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Passengers are leaving the Diamond Princess cruise liner after a two-week quarantine in the port of Yokohama, Japan. Photo: Igor Belyayev/TASS via Getty Images

Japan began releasing hundreds of people from the coronavirus-stricken Diamond Princess cruise ship Wednesday, but the 100-plus American passengers are restricted from traveling home for at least 14 days, the CDC said.

Details: The CDC said in a statement the two-week quarantine aboard the vessel, quarantined at Yokohama, potentially slowed transmission of the virus. But it "may not have been sufficient to prevent transmission among individuals on the ship."

"Because of their high-risk exposure, there may be additional confirmed cases of COVID-19 among the remaining passengers on board the Diamond Princess."
— CDC statement

By the numbers: 542 passengers and crew have been infected with COVID-19 aboard the Diamond Princess — the largest cluster outside mainland China.

  • About 500 people aboard the Diamond Princess who tested negative for the coronavirus and who have not shown any symptoms were due to disembark the cruise ship on Wednesday, per the Japanese government officials. More are set to leave in the coming days.

What they're saying: The CDC said it believes "the rate of new infections on board, especially among those without symptoms, represents an ongoing risk."

  • "[T]o protect the health of the American public, all passengers and crew of the ship have been placed under travel restrictions, preventing them from returning to the United States for at least 14 days after they had left the Diamond Princess," the statement continued.
  • "If an individual from this cruise arrives in the United States before the 14-day period ends, they will still be subject to a mandatory quarantine until they have completed the 14-day period with no symptoms or positive coronavirus test results."

The big picture: The Diamond Princess was carrying 3,700 passengers and crew when the outbreak began — triggered by a guest from Hong Kong, who sailed from Yokohama on Jan. 20 before disembarking back home on Jan. 25, per Princess Cruises. He showed no symptoms aboard the ship, but tested positive for coronavirus in a Hong Kong hospital six days later.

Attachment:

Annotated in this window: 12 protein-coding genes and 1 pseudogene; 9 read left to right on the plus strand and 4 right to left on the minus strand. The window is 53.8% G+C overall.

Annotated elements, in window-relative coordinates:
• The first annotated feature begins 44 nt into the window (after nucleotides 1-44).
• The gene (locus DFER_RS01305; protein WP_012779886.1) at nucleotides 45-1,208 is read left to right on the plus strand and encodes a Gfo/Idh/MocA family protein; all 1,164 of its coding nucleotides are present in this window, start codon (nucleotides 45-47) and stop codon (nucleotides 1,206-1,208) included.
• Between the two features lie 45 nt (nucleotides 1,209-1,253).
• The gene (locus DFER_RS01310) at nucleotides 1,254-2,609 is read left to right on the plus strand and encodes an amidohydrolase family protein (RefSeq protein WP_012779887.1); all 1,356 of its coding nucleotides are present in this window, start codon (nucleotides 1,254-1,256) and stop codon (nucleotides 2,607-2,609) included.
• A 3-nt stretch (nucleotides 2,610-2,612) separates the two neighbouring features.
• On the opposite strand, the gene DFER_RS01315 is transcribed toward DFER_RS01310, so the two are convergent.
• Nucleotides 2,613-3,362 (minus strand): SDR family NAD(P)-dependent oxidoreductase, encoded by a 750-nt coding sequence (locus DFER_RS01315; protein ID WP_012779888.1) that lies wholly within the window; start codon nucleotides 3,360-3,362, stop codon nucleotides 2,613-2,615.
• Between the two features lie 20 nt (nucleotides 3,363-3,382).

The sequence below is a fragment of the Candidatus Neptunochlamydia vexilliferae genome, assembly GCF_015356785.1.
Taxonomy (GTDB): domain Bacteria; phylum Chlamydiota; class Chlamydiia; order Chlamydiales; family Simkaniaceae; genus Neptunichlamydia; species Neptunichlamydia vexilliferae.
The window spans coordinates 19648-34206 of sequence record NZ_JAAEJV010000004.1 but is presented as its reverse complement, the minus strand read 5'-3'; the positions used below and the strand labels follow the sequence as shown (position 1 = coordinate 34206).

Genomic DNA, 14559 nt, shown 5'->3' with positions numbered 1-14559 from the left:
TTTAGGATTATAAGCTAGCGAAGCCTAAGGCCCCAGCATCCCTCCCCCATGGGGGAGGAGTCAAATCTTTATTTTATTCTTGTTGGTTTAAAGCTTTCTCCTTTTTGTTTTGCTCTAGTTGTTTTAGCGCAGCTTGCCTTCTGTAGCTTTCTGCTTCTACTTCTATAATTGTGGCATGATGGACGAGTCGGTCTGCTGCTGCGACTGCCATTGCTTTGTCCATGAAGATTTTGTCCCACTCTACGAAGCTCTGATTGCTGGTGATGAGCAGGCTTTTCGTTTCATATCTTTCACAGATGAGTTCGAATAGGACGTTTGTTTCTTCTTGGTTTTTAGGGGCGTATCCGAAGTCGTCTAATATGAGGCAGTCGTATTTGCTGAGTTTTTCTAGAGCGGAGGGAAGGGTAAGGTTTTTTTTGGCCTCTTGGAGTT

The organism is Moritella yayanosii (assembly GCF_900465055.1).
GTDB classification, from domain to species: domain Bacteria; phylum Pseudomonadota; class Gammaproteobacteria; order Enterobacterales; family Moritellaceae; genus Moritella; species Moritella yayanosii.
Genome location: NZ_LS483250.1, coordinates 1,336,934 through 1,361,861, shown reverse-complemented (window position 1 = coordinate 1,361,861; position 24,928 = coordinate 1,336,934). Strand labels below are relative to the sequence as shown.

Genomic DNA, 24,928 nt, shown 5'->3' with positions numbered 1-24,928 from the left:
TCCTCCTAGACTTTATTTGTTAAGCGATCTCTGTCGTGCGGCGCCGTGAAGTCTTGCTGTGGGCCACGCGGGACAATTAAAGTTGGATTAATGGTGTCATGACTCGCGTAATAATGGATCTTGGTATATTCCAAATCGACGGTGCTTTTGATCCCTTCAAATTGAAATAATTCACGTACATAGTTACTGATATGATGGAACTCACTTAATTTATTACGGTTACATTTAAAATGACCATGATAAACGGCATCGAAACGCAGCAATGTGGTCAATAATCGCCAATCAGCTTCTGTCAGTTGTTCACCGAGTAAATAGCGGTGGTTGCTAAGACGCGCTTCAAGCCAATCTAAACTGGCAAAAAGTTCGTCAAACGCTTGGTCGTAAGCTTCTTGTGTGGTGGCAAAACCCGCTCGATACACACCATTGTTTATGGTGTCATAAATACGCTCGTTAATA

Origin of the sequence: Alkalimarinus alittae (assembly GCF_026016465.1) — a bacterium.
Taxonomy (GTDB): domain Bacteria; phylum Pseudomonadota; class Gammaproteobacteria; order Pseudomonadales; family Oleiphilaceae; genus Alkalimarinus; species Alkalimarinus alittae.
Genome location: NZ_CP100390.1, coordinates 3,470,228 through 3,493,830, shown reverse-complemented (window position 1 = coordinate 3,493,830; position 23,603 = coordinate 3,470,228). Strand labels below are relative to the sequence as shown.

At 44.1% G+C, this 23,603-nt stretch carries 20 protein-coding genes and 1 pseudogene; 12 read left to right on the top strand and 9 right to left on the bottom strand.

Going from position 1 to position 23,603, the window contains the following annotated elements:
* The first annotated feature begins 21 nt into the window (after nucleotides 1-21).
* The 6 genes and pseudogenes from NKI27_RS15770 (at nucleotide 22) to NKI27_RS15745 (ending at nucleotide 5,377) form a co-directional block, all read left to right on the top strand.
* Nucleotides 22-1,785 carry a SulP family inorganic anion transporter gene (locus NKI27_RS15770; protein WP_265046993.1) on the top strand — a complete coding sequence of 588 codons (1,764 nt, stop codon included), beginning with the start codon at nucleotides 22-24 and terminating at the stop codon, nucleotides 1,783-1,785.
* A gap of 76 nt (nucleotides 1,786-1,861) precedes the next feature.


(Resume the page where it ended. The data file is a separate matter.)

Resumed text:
• 328 American evacuees from the ship are in quarantine at U.S. military bases after arriving from Japan, including 14 confirmed infected with the novel coronavirus after disembarking the ship.
  • Canada, Australia and Hong Kong authorities were organizing charter flights to repatriate their citizens on Wednesday, Princess Cruises said.

Go deeper:

Go deeper

Biden's Day 1 challenges: The immigration reset

Illustration: Aïda Amer/Axios

President-elect Biden has an aggressive Day One immigration agenda that relies heavily on executive actions to undo President Trump's crackdown.

Why it matters: It's not that easy. Trump issued more than 400 executive actions on immigration. Advocates are fired up. The Supreme Court could threaten the Deferred Action for Childhood Arrivals (DACA) program, and experts warn there could be another surge at the border.

Broncos and 49ers the latest NFL teams impacted by coronavirus crisis

From left, Denver Broncos quarterbacks Drew Lock, Brett Rypien and Jeff Driskel during an August training session at UCHealth Training Center in Englewood, Colorado. Photo: Justin Edmonds/Getty Images

The COVID-19 pandemic has thrown the NFL season into chaos, with all Denver Broncos quarterbacks sidelined, the San Francisco 49ers left without a home or practice ground and much of the Baltimore Ravens team unavailable, per AP.

Driving the news: The Broncos confirmed in a statement Saturday night that quarterbacks Drew Lock, Brett Rypien and Blake Bortles were identified as "high-risk COVID-19 close contacts" and will follow the NFL's mandatory five-day quarantine, making them ineligible for Sunday's game against New Orleans.

Updated 13 hours ago - Politics & Policy

Coronavirus dashboard

Illustration: Sarah Grillo/Axios

  1. Health: WHO: AstraZeneca vaccine must be evaluated on "more than a press release."
  2. Politics: McConnell temporarily halts in-person lunches for GOP caucus.
  3. Economy: Safety nets to disappear in DecemberAmazon hires 1,400 workers a day throughout pandemic.
  4. Education: U.S. public school enrollment drops as pandemic persists.
  5. Cities: Surge in cases forces San Francisco to impose curfew — Los Angeles County issues stay-at-home order, limits gatherings.
  6. Sports: NFL bans in-person team activities Monday, Tuesday due to COVID-19 surge — NBA announces new coronavirus protocols.
  7. World: London police arrest more than 150 during anti-lockdown protests — Thailand, Philippines sign deal with AstraZeneca for vaccine.